Tentative Deal Reached In New York City
This just in:
Ending what once seemed like an intractable dispute, the city and its teachers union reached tentative agreement Monday on a 52-month contract with wage hikes totaling nearly 15 percent.The deal becomes final following ratification by the rank-and-file.
The deal comes five weeks before Election Day and salves what has been a high-profile political rift.
Mayor Michael Bloomberg began pushing hard for an agreement after arbitrators called for a series of concessions and improvements for the city's 120,000 teachers, paraprofessionals and others.
The result was a pact covering June 1, 2003, through Oct. 12, 2007, with raises of 2 percent effective Dec. 1, 2003; 3.5 percent on Dec. 1, 2004; 5.5 percent on Nov. 1 and 3.25 percent on Oct. 1, 2006.
The city estimated the cost of the pact at $350 million in the current fiscal year, increasing to $600 million to $750 million when it takes full effect. A portion of the taxpayer cost is offset by concessions, officials said.
Starting next year, teachers will report to work on the Thursday and Friday before Labor Day for "professional development." Classes will begin the following Tuesday instead of the following Thursday, Bloomberg said.
Teachers will work an extra 50 minutes per week, to be combined with the 100 minutes added in exchange for a 22 percent pay hike enacted three years ago.
That added time, officials said, will be used for tutorials, test preparation, or instruction for groups of up to 10 students needing special attention. Instruction would come in a 37-minute period immediately after dismissal, Monday through Thursday.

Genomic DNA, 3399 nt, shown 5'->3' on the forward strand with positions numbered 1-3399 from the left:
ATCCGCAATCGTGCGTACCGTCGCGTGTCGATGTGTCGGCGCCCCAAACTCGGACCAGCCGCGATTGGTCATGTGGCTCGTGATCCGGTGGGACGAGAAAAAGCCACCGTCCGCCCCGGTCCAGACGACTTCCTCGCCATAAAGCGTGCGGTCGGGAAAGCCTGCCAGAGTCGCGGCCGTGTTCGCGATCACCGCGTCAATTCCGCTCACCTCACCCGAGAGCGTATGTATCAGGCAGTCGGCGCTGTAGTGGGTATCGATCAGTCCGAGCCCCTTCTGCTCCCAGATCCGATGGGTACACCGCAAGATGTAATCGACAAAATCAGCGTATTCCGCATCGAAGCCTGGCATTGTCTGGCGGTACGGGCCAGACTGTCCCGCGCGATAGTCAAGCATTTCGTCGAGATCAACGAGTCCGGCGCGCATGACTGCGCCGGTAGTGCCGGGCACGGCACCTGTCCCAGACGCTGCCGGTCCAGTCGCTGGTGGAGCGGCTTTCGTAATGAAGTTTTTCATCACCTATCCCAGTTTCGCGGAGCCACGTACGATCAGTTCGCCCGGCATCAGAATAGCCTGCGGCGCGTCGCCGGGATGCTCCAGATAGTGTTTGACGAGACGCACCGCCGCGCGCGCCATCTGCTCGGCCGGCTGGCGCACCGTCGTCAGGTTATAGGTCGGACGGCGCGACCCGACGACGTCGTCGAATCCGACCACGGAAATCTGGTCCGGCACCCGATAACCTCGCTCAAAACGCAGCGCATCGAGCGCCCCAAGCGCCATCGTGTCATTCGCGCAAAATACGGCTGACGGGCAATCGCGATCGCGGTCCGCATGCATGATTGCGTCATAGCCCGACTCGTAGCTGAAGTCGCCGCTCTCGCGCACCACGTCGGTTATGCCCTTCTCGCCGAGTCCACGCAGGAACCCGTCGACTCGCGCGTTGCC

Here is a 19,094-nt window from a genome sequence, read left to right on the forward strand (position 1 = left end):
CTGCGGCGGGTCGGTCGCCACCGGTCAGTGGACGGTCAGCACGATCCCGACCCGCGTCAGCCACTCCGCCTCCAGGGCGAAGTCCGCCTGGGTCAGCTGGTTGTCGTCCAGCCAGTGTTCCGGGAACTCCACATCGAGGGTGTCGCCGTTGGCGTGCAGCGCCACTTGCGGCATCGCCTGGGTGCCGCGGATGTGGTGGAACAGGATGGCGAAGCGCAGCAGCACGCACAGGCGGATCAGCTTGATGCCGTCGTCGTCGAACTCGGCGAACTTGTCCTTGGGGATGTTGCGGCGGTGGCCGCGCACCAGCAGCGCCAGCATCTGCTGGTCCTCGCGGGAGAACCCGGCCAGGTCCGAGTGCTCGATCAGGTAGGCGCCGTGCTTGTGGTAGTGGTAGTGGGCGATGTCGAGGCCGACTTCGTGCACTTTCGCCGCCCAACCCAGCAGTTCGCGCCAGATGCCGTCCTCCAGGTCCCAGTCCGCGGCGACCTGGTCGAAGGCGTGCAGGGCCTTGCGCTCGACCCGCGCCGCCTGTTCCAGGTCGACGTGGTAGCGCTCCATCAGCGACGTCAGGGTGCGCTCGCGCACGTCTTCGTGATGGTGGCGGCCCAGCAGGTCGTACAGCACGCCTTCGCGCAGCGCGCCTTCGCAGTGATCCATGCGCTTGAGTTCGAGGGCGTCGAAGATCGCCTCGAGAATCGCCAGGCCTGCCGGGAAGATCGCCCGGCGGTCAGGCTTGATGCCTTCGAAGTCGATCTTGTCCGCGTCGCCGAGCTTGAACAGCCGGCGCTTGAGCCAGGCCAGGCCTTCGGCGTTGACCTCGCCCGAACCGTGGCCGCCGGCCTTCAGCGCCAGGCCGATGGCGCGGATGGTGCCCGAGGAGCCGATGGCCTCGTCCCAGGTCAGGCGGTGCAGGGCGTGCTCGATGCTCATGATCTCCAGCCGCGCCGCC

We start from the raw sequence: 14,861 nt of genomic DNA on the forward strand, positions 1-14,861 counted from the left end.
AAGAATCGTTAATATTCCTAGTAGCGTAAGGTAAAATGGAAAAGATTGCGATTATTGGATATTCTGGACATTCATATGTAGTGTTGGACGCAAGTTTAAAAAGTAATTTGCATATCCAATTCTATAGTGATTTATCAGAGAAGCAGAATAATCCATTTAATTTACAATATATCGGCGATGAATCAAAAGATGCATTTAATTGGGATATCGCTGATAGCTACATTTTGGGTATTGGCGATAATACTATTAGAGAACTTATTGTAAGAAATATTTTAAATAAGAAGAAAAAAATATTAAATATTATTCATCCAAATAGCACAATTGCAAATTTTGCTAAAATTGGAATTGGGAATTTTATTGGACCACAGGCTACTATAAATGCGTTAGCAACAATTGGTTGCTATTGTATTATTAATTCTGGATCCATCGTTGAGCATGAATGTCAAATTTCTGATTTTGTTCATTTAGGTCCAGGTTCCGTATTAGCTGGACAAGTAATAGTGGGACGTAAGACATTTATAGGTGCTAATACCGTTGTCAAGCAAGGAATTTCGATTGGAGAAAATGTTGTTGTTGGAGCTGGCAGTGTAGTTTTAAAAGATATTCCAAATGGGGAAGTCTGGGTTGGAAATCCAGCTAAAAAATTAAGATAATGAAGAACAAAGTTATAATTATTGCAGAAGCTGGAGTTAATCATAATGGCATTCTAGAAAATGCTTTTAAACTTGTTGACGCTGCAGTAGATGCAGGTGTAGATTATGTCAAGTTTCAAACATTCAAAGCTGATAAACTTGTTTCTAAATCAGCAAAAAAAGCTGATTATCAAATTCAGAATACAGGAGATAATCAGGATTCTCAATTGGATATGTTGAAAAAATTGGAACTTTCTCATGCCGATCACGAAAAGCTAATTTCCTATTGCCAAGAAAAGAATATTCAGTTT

Bloomberg called the contract "good for New York's 1.1 million schoolchildren."
Salaries for new teachers would increase 9 percent, to $42,512 from $39,000, except those who started this year. Those teachers will get the full pay hike. A teacher with five years' experience and 30 credits to a master's degree would go from $50,828 to $58,452 by contract's end.
In a selling point for Weingarten as she seeks ratification, teachers would no longer be disciplined for the format of bulletin boards, arrangement of classroom furniture and exact duration of lessons.
Other features of the pact:
Paraprofessionals who earn a bachelor's degree will see top salaries rise to at least $32,000.
"Forced" transfers and "bumping" of jobs due to seniority would be banned.
Administrators will have more leeway in assigning teachers to homeroom, hall patrol and cafeteria duty.
Expansion of a pilot program in which some teachers lead others in less-successful schools, worth an extra $10,000 pay.
Elimination of a teacher's right to file a grievance over any letter a principal puts in his or her file.
Mandatory dismissal of any teacher found to have had a sexual relationship with a student or minor.
It has been said that a compromise is an agreement that nobody likes but that both sides can live with.
Having said that, however, I believe that the teacher's union will rue the day that they negotiated away their right to contest letters dropped in teachers' personnel files by school principals.
Once lost, contractual protections such as the right to contest disciplinary letters placed in personnel files and have the teacher's supervisor show cause (proof, if you will) are rarely regained.
On the other hand, contractual language facilitating the dismissal of teachers for having sexual relations with their students was long overdue.